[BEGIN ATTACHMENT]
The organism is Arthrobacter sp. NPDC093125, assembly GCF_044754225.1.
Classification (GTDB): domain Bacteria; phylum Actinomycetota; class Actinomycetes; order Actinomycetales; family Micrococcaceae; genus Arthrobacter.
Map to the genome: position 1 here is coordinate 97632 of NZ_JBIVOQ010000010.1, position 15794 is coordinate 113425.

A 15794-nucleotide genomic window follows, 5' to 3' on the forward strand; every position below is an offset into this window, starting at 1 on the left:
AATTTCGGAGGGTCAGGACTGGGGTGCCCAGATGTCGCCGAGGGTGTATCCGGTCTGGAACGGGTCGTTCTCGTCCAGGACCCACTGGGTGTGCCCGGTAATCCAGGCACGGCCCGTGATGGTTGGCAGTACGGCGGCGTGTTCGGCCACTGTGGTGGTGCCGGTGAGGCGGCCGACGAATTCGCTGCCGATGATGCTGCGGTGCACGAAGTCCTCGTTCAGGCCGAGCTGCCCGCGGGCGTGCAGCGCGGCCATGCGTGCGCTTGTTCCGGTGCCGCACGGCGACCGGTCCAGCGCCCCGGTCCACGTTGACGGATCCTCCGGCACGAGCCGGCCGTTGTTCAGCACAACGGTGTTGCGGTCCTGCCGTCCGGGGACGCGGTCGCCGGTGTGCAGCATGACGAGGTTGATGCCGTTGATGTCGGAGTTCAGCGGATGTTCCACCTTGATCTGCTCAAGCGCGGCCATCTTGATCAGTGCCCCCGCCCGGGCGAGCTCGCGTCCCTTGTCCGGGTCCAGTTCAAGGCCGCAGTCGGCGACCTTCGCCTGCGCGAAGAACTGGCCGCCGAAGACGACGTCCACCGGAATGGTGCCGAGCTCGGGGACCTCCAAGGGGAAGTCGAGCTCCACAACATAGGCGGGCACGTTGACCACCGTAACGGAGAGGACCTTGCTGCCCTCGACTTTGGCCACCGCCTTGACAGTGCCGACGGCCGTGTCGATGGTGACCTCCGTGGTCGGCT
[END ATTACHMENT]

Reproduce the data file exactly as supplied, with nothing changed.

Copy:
The organism is Arthrobacter sp. NPDC093125, assembly GCF_044754225.1.
Classification (GTDB): domain Bacteria; phylum Actinomycetota; class Actinomycetes; order Actinomycetales; family Micrococcaceae; genus Arthrobacter.
Map to the genome: position 1 here is coordinate 97632 of NZ_JBIVOQ010000010.1, position 15794 is coordinate 113425.

A 15794-nucleotide genomic window follows, 5' to 3' on the forward strand; every position below is an offset into this window, starting at 1 on the left:
AATTTCGGAGGGTCAGGACTGGGGTGCCCAGATGTCGCCGAGGGTGTATCCGGTCTGGAACGGGTCGTTCTCGTCCAGGACCCACTGGGTGTGCCCGGTAATCCAGGCACGGCCCGTGATGGTTGGCAGTACGGCGGCGTGTTCGGCCACTGTGGTGGTGCCGGTGAGGCGGCCGACGAATTCGCTGCCGATGATGCTGCGGTGCACGAAGTCCTCGTTCAGGCCGAGCTGCCCGCGGGCGTGCAGCGCGGCCATGCGTGCGCTTGTTCCGGTGCCGCACGGCGACCGGTCCAGCGCCCCGGTCCACGTTGACGGATCCTCCGGCACGAGCCGGCCGTTGTTCAGCACAACGGTGTTGCGGTCCTGCCGTCCGGGGACGCGGTCGCCGGTGTGCAGCATGACGAGGTTGATGCCGTTGATGTCGGAGTTCAGCGGATGTTCCACCTTGATCTGCTCAAGCGCGGCCATCTTGATCAGTGCCCCCGCCCGGGCGAGCTCGCGTCCCTTGTCCGGGTCCAGTTCAAGGCCGCAGTCGGCGACCTTCGCCTGCGCGAAGAACTGGCCGCCGAAGACGACGTCCACCGGAATGGTGCCGAGCTCGGGGACCTCCAAGGGGAAGTCGAGCTCCACAACATAGGCGGGCACGTTGACCACCGTAACGGAGAGGACCTTGCTGCCCTCGACTTTGGCCACCGCCTTGACAGTGCCGACGGCCGTGTCGATGGTGACCTCCGTGGTCGGCT